The Reef for Male Caregivers – Tips on Caregiving for Your Parents
Hello and welcome. As your parents get older, they may become unable to care for themselves and will have to depend on someone else for support. This source of support often comes from people like you, their adult children, who may not be experienced as a caregiver. There are no manuals on how to be a good caregiver despite how challenging the role is. This lack of knowledge is because your relationship with your parent is a unique one and how you respond to them will vary depending on the context, your personal history, and how close you are with them.
Nevertheless, there are some things to consider as you embark on this difficult journey as a family caregiver.
Tip 1: Learn as much as you can about your parent’s condition
Your parent may be experiencing common symptoms associated with old age, or they may have been diagnosed with a serious illness like Alzheimer’s or another type of dementia. Whatever the case may be, it will benefit you to do some research. What does the status of your parent’s condition imply for you? Depending on what their condition is, you may have to teach yourself about various resources like nurse registries, adult day centers, assisted living facilities, or your local Area Agency on Aging (AAA). You may also have to develop new strategies to communicate with your loved one if they are impacted by a neurological disorder. What you do for your parent depends on their needs, and you can only know this if you learn about their condition. Also, knowing about symptoms they have experienced, or will experience, can prepare you to handle difficult situations in the future.
Tip 2: Manage your work-life balance
Caregiving consumes a lot of time, but this does not mean you need to quit your job to become a good caregiver. It is true that caregiving can encroach on one’s work time, so it is usually recommended to have an honest discussion with your supervisor about your situation, only if you think it is the right idea. If your supervisor is understanding and approachable, he or she may allow you to adjust your work hours, work from home, or change your schedule to a part-time one. All of these factors depend on your own personal and financial needs.
Alternatively, you can take a leave of absence per the Family Medical Leave Act. The Act is a US Federal law that allows employees to take a job-protected, unpaid leave for legitimate medical purposes.
Lastly, you can enlist the help of other family members or friends if you are feeling overwhelmed. Even though you might hesitate to ask for help from a third party, especially if it’s a friend, it is wise to do so if you feel you need help, especially if you have a busy work schedule. If you take on too much and become too stressed, then this will impact your effectiveness as a caregiver.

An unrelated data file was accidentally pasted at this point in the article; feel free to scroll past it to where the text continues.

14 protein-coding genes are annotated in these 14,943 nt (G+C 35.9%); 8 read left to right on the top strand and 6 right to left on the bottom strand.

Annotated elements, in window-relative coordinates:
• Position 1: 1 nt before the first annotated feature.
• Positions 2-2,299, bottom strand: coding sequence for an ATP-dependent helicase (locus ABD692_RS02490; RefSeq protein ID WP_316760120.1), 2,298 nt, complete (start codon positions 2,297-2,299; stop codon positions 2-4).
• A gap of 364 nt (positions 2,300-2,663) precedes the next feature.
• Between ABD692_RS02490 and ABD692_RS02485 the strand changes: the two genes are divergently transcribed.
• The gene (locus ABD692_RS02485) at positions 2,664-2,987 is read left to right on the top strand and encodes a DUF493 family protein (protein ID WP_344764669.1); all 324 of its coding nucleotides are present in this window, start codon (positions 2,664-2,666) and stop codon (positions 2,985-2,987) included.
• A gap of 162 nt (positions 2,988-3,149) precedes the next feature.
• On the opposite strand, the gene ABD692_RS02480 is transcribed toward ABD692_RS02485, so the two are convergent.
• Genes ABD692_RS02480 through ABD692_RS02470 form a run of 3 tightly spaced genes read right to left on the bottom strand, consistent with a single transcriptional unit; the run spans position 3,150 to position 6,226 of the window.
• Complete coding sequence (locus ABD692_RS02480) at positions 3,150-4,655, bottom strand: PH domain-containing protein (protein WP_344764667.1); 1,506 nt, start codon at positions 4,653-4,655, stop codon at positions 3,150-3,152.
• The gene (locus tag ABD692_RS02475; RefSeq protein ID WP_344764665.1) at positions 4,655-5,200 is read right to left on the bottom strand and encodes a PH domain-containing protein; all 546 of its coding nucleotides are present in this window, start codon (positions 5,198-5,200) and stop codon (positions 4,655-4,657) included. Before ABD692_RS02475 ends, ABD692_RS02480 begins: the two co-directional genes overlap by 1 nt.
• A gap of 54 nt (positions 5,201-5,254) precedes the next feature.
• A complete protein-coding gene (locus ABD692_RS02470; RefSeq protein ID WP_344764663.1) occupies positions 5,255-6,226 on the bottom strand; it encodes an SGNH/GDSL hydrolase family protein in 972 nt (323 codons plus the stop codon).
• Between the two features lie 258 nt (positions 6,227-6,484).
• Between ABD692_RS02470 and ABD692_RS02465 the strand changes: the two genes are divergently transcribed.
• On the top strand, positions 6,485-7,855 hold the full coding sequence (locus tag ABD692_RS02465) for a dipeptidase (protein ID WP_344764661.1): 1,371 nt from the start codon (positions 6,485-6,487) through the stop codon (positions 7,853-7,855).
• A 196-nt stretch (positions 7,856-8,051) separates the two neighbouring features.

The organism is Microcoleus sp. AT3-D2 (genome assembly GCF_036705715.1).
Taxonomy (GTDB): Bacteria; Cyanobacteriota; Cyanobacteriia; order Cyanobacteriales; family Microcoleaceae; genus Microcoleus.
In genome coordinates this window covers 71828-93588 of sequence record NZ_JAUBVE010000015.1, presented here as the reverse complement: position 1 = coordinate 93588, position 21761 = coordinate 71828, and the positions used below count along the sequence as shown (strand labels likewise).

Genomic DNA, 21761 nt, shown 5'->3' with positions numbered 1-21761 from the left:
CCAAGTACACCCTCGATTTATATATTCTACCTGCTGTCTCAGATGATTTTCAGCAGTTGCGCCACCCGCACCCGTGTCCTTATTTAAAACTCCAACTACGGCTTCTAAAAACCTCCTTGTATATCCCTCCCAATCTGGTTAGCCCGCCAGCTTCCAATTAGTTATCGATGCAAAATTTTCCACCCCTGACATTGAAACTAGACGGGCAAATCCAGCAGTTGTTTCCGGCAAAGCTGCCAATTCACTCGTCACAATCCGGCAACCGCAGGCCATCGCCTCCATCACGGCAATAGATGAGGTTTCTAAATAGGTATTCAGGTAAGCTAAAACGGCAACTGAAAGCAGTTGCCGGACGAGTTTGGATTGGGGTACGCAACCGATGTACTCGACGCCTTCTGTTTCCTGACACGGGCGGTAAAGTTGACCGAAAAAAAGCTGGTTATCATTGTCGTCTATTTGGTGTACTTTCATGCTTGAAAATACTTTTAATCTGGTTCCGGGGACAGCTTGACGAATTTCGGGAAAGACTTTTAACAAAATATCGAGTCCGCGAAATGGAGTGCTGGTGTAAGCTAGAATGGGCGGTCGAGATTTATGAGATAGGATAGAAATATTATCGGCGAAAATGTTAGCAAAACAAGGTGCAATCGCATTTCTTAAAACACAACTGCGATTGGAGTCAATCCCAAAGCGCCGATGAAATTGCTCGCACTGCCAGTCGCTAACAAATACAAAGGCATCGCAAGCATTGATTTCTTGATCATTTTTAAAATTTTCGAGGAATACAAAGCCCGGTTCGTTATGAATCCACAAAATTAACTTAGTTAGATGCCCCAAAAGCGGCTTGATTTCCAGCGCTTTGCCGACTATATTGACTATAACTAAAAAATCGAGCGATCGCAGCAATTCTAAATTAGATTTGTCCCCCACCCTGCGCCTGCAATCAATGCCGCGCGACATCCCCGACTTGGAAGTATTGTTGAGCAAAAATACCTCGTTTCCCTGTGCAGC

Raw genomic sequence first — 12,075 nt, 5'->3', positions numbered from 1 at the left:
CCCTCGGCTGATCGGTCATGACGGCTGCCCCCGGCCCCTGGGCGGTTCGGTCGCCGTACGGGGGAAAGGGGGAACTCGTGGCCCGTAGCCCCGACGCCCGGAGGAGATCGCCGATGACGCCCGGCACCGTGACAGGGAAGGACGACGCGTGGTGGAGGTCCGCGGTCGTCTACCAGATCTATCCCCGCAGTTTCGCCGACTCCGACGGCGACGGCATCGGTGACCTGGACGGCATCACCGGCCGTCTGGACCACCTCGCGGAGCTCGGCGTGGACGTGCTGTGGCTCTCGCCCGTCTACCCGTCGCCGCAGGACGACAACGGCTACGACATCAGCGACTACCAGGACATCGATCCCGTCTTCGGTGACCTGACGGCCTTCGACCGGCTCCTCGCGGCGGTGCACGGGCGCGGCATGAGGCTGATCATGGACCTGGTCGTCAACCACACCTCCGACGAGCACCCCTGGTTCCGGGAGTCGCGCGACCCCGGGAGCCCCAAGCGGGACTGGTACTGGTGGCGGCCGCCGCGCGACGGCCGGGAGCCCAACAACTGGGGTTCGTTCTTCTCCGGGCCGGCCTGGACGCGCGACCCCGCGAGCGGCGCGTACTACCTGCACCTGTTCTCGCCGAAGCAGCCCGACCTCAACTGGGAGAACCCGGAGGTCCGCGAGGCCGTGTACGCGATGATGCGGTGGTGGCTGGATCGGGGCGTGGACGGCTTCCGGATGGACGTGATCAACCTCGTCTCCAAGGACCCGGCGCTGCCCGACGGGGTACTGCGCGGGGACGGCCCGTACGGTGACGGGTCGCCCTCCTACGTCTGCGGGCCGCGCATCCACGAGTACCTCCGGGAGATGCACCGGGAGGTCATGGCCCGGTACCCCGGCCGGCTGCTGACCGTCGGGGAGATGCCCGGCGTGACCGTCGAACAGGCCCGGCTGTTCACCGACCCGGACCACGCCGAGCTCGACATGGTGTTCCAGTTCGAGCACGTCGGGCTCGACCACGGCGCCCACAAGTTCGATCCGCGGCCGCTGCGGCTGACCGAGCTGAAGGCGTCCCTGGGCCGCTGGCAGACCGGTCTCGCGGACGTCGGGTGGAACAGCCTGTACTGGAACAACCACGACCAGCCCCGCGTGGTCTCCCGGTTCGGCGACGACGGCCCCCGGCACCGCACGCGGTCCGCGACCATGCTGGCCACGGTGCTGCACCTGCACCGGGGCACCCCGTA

Tip 3: If you have siblings, coordinate with them
If you have siblings and keep in touch with them, then you may be able to coordinate with them to reduce your burden. Try scheduling a family meeting and agree on roles that individual siblings can take. Everyone should talk about their strengths and weaknesses so that they can commit to certain tasks and can perform them well for the sake of your parent. Delegating roles to other family members can be a huge relief to you, especially if you are limited by a work schedule.
Tip 4: Know your finances and know your resources
Caregiving can be a stressful and an expensive role. You should, therefore, remember to know your limitations and when you should explore third-party organizations for help. Fortunately, there exist low-cost public benefits and resources. For instance, you can visit the website for the National Association of Area Agencies on Aging or the benefits checklist through the National Council on Aging. Additionally, the government also provides an eldercare locator, so you have access to different kinds of resources located near you. Lastly, you can explore what kind of coverage you can get through your parent’s insurance company. Coverage like this can be very helpful if you choose to use a professional caregiving service.
Becoming a family caregiver is a complex role that not many people are prepared to take on. It is important to do your research and to ask for help when you need it. Although there is not one sole way to become a great caregiver, there are certain steps you can take to make the task seem less daunting and more manageable. Knowing that you are not alone in this endeavor is the first step to take to adopt your new and challenging role confidently.
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